“I’m a cabinet maker, and when I make a piece of furniture, it’s got to be perfect,” he said. “Even the places you don’t see, they have to be perfect. I’ve restored four cars, and that’s the way I do it — as good as I can do it… If there’s places on the car you can’t see, they’re done …

“It was a body-off and the chassis I spent a couple years on. It’s perfect. There’s not a nut or bolt that hasn’t been given attention. That was my goal. I love to go to shows and I love competition. I love seeing buddies and all that and talking with people, but when it comes to crunch time, I’m there to win, and I want to win.”

Schweikert has found ’28 Pontiacs coupe sightings to be few and far between these days, but there were actually seven different body styles built by the company for that model year. The two-door, two-passenger coupe was the cheapest model at $745 — the two-door sedan and two-door roadster were the same price — and it weighed in at $2,435 lbs.

The ’28s were tweaked slightly from the previous year, with slightly less boxy designs and a narrower radiator shell. The cars still had crowned fenders that sloped sharply behind the front wheels. A new Indian brave hood ornament was introduced, but the bigger news was the new cross-flow radiator, which allowed steam to collect in the radiator body and then cool and drain back into body, thus conserving coolant.

The cars rode on 29 x 5-inch wooden artillery wheels — disc wheels were optional — and changed gears through a three-speed floor-mounted shifter. Options included a chrome front bumper and rear bumper, sidemount spare and heater.

Production figures by model were never recorded, but roughly 130,000 Pontiacs were built for the model year, according to the “Standard Catalog of American Cars 1805-1942”.

Schweikert says his only concessions to non-originality so far are his choice of carpeting instead of floor mats for his Pontiac, and seat fabric that does not exactly match the original. “The upholstery’s not proper. It’s not correct, but it’s something I picked out and something I liked,” he said. “I also chrome-plated all the places that would have been nickel. It’s hard for a lot of people to tell, but nickel and chrome are not exactly the same. They look a wee bit different.”

Schweikert used an acrylic lacquer for the paint, rather than the period-correct nitrocellulose. “The newer acrylic lacquers, they stay shiny,” Schweikert said. “So that’s what I used on this car, and it’s always easier for an amateur like me.”

During his five-year Pontiac renovation project, Schweikert got plenty of help and advice from a fellow enthusiast whom he had never met. Ron Carpenter lives half a continent away in Westminster, Colo., but he turned out to be a huge help. “He has a friend with a ’28 Pontiac, and he’d go down and see his buddy’s car and come back home and call me with information I needed,” Schweikert said. “To this day, he’s a friend, but a friend by phone. I’ve never met him.” Scwhweikert was also quick to credit the “third hand” often provided by his friend and neighbor Larry Hill. “He was a great help,” he said. “Anytime I’d call him, he’d come right over and help me out.”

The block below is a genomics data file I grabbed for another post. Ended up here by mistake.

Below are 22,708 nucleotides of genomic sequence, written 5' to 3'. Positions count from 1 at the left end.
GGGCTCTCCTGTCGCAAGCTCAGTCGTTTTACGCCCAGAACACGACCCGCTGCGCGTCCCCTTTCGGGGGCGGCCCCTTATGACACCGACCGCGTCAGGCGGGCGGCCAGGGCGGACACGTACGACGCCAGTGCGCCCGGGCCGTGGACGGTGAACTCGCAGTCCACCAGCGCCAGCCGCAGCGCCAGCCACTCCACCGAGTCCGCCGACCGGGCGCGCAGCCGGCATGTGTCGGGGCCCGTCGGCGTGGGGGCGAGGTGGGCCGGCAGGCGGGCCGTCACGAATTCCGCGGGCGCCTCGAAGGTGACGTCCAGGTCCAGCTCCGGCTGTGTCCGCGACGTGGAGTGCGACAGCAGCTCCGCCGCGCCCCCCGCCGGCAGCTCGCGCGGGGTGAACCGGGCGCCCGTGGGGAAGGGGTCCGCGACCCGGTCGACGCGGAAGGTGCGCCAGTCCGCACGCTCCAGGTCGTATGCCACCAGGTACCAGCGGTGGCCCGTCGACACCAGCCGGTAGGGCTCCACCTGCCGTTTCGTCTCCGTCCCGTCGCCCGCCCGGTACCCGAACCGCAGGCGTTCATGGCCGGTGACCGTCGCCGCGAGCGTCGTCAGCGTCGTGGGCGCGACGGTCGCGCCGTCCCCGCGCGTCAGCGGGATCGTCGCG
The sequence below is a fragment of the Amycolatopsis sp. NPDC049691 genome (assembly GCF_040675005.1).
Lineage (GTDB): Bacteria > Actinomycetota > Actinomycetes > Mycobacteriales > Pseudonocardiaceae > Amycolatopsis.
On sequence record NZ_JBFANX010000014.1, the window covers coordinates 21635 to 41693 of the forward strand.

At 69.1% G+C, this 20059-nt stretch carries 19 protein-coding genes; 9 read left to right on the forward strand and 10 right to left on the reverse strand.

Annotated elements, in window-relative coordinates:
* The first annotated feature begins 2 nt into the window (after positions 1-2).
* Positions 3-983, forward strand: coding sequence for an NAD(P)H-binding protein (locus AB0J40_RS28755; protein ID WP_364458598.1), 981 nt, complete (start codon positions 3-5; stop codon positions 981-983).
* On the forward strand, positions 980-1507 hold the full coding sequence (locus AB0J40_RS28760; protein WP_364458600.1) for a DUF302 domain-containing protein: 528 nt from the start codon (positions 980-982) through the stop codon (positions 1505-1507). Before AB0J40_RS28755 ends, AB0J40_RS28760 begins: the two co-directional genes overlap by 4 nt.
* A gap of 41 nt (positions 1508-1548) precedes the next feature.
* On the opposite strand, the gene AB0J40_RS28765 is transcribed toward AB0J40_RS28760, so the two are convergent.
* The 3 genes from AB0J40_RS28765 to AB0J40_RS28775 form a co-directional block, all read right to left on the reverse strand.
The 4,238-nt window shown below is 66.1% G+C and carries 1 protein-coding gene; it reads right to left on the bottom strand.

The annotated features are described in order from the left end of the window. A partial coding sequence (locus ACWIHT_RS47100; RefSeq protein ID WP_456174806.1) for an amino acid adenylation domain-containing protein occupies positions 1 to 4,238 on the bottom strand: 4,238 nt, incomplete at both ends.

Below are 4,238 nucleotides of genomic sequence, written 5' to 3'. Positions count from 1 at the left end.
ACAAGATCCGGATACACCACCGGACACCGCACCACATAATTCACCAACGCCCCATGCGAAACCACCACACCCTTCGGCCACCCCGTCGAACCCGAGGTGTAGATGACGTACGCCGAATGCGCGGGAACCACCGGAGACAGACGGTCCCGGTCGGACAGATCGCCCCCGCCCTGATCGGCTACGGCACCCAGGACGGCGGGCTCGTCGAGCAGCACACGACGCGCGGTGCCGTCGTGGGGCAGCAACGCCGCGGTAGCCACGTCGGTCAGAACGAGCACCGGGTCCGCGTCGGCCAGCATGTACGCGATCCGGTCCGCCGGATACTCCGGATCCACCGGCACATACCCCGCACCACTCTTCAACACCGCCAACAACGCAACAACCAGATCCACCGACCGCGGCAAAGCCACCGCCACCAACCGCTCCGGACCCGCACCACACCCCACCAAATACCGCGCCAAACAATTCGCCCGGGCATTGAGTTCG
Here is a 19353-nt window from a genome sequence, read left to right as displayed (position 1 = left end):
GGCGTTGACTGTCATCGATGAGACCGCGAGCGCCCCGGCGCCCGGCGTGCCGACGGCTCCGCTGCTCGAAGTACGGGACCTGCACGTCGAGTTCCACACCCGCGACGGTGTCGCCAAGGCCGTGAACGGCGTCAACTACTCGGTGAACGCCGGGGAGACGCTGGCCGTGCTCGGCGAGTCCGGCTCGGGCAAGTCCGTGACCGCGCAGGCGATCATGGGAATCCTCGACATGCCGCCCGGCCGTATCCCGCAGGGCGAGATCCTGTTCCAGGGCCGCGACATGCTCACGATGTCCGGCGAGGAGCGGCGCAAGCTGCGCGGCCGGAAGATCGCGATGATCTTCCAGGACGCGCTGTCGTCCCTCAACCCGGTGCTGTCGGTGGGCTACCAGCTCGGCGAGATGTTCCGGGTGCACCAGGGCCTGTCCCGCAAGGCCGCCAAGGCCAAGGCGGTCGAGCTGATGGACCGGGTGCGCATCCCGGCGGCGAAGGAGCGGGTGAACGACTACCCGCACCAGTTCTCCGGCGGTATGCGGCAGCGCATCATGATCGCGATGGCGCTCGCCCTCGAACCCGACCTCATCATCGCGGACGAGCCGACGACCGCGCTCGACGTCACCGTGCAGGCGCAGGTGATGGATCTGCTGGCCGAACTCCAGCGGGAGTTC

He had moved it back and forth in the driveway a few times under its own power, but June 15, 2011, was the first time Schweikert actually hit the road and took the car for a ride. It was the first time the car had been driven in 73 years. That first ride was a special moment for Schweikert in more ways than one.

“My father passed away when I was 12, and he drove the car round the farm up there when they first got it,” he said. “He drove it around the field because it didn’t have a license … so before I finished it I’m thinking, ‘I can’t wait to wrap my hands around the wheel of the car that my dad had driven.’ When I did, I could almost feel the energy … Really, I could almost feel the energy from my dad. It was great.”

A week later, at the Father’s Day Car Show in Hermitage, Pa., the Pontiac earned Best of Show honors. Organizers of the Glenmoor Gathering of Significant Automobiles spotted the Pontiac in Hermitage and Schweikert was later invited to the concours event in Canton, Ohio. The ’28 made it 2-for-2 at the prestigious event, earning a blue ribbon in its class. Schweikert had set his sights high, but even he was surprised at the reception the car got.